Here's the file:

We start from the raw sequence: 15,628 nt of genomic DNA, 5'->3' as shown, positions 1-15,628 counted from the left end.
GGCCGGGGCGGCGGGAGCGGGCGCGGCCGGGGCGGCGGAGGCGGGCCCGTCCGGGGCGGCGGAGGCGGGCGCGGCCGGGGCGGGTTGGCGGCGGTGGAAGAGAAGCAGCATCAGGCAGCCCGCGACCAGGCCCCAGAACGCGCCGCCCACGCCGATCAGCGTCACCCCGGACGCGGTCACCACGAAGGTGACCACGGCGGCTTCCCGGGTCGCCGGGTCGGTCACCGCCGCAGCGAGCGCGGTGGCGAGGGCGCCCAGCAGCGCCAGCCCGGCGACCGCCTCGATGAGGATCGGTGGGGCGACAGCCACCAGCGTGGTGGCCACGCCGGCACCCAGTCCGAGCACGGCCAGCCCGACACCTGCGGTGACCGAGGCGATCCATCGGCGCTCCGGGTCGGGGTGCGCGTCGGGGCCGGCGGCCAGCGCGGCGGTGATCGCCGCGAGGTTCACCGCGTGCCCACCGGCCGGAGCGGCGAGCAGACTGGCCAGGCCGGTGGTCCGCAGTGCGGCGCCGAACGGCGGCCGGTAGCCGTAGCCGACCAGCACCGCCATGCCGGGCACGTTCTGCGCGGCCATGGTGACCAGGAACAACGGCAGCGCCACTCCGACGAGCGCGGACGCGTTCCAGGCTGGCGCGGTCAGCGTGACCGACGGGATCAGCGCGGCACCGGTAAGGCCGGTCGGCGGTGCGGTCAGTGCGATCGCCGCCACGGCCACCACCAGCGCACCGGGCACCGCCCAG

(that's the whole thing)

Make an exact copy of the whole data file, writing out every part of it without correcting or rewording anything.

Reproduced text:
We start from the raw sequence: 15,628 nt of genomic DNA, 5'->3' as shown, positions 1-15,628 counted from the left end.
GGCCGGGGCGGCGGGAGCGGGCGCGGCCGGGGCGGCGGAGGCGGGCCCGTCCGGGGCGGCGGAGGCGGGCGCGGCCGGGGCGGGTTGGCGGCGGTGGAAGAGAAGCAGCATCAGGCAGCCCGCGACCAGGCCCCAGAACGCGCCGCCCACGCCGATCAGCGTCACCCCGGACGCGGTCACCACGAAGGTGACCACGGCGGCTTCCCGGGTCGCCGGGTCGGTCACCGCCGCAGCGAGCGCGGTGGCGAGGGCGCCCAGCAGCGCCAGCCCGGCGACCGCCTCGATGAGGATCGGTGGGGCGACAGCCACCAGCGTGGTGGCCACGCCGGCACCCAGTCCGAGCACGGCCAGCCCGACACCTGCGGTGACCGAGGCGATCCATCGGCGCTCCGGGTCGGGGTGCGCGTCGGGGCCGGCGGCCAGCGCGGCGGTGATCGCCGCGAGGTTCACCGCGTGCCCACCGGCCGGAGCGGCGAGCAGACTGGCCAGGCCGGTGGTCCGCAGTGCGGCGCCGAACGGCGGCCGGTAGCCGTAGCCGACCAGCACCGCCATGCCGGGCACGTTCTGCGCGGCCATGGTGACCAGGAACAACGGCAGCGCCACTCCGACGAGCGCGGACGCGTTCCAGGCTGGCGCGGTCAGCGTGACCGACGGGATCAGCGCGGCACCGGTAAGGCCGGTCGGCGGTGCGGTCAGTGCGATCGCCGCCACGGCCACCACCAGCGCACCGGGCACCGCCCAG